What Does 1870s Comstock Act Have to Do With Abortion Pills?

What Does 1870s Comstock Act Have to Do With Abortion Pills?

The Comstock Act, which has been dormant for half a century, is being revived by groups seeking to block the mailing of mifepristone, the pill used in more than half of U.S. abortions. At the center of a new court ruling that threatens access to the leading abortion drug in the U.S.

The Comstock Act of 1873 was a federal law in the United States that made it illegal to send “obscene, lewd, or lascivious” materials through the mail, including contraceptive devices and information about birth control. The law was named after Anthony Comstock, a social reformer who lobbied for its passage.

The Comstock Act was used to restrict access to information and materials related to contraception and abortion. This meant that it was illegal to distribute or even possess information about abortion, contraception, or sexually transmitted infections. The law also made it illegal to sell or distribute any drugs or devices intended to induce abortion, including what we now refer to as abortion pills.

The Comstock Act was a significant obstacle to the availability of safe and legal abortion in the United States until it was largely overturned by the Supreme Court’s decision in Roe v. Wade in 1973. However, even today, access to abortion pills and other forms of reproductive healthcare remains restricted in many parts of the United States, often due to political opposition and legal barriers.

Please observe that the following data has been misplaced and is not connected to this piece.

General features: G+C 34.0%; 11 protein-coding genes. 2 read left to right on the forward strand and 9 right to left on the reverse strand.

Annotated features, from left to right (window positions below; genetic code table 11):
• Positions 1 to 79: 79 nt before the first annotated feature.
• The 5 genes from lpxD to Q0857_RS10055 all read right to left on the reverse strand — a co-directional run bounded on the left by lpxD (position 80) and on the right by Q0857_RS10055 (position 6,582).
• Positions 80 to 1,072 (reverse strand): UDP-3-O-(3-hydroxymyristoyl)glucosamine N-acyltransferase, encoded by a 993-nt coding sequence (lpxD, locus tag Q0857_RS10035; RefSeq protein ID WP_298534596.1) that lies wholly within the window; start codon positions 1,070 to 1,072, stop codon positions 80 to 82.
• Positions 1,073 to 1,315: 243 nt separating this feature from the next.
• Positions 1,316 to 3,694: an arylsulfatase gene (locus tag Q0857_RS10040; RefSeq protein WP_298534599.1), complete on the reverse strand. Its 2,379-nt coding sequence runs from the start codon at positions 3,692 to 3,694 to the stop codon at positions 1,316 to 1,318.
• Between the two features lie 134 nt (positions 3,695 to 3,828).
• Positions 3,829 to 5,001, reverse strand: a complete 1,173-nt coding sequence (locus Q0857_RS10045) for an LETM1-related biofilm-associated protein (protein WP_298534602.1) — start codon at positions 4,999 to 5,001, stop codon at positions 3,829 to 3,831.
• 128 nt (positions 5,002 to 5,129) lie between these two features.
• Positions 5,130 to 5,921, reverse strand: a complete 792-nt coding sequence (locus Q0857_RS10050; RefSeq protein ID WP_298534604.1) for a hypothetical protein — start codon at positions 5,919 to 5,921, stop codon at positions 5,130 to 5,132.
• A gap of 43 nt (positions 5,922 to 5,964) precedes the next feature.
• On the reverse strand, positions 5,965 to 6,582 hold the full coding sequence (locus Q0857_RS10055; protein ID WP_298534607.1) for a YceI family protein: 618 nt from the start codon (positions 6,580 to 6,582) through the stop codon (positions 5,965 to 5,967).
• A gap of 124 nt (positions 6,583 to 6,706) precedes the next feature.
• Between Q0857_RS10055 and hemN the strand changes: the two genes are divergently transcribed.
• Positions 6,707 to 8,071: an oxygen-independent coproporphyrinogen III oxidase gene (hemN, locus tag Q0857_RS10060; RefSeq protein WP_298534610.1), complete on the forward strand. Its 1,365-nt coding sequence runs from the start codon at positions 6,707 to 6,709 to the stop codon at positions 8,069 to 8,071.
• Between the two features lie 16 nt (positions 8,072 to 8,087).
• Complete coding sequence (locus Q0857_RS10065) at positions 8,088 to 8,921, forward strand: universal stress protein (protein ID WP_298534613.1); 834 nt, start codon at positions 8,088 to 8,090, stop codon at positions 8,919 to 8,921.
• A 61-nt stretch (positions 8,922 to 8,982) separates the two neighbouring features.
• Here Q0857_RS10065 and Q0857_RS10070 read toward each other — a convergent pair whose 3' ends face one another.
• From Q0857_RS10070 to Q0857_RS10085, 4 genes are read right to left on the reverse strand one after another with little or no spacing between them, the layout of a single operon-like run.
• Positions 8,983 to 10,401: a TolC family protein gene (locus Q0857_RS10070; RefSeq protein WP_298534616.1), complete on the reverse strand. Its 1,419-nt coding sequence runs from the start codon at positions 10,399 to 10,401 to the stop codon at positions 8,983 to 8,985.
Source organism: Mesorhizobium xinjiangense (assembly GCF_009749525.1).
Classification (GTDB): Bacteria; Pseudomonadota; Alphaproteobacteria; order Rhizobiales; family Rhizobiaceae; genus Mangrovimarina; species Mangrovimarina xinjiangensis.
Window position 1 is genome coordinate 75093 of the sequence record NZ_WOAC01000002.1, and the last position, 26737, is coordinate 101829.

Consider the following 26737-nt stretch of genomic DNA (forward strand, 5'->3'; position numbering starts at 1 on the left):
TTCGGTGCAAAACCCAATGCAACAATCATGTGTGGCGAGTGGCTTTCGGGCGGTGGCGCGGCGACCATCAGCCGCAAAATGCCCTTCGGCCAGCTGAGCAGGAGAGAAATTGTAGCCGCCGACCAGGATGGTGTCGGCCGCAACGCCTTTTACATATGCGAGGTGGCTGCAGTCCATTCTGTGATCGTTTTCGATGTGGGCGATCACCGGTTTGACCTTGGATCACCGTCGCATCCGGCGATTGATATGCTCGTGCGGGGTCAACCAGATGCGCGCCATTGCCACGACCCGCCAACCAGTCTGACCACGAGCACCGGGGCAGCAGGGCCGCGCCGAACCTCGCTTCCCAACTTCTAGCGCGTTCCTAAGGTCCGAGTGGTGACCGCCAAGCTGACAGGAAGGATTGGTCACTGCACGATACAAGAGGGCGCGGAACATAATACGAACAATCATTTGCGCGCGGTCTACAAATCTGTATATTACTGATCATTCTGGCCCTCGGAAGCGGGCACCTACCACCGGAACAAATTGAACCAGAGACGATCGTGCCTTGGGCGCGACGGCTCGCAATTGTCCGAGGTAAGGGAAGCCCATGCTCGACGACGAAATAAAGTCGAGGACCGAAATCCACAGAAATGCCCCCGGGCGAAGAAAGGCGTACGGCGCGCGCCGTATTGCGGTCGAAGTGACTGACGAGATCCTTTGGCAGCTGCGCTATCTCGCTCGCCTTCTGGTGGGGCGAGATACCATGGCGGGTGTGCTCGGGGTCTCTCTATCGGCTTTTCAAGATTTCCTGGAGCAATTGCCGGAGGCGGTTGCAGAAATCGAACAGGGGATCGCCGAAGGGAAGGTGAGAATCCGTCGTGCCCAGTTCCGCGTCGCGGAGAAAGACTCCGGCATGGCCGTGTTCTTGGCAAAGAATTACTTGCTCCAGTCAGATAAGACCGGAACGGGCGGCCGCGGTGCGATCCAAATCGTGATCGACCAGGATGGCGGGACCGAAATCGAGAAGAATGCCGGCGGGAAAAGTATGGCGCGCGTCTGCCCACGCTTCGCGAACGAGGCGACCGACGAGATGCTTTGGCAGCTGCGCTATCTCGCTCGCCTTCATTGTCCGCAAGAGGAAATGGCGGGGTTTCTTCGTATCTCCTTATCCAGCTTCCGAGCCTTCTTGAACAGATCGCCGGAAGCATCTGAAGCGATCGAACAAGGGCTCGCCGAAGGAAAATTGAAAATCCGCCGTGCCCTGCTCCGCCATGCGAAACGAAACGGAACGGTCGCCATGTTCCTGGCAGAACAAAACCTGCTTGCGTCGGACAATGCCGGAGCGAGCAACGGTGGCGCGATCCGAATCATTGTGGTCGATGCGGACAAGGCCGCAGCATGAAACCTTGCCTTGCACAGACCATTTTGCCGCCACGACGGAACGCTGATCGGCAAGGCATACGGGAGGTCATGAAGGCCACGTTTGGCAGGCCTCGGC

The Comstock Act, which had been dormant for half a century, has been revived by anti-abortion groups and conservative states in an effort to prevent the mailing of mifepristone, the pill that is used in more than half of all abortions in the United States. It is at the center of a new court ruling that threatens access to the leading abortion drug in the United States. WASHINGTON (AP) —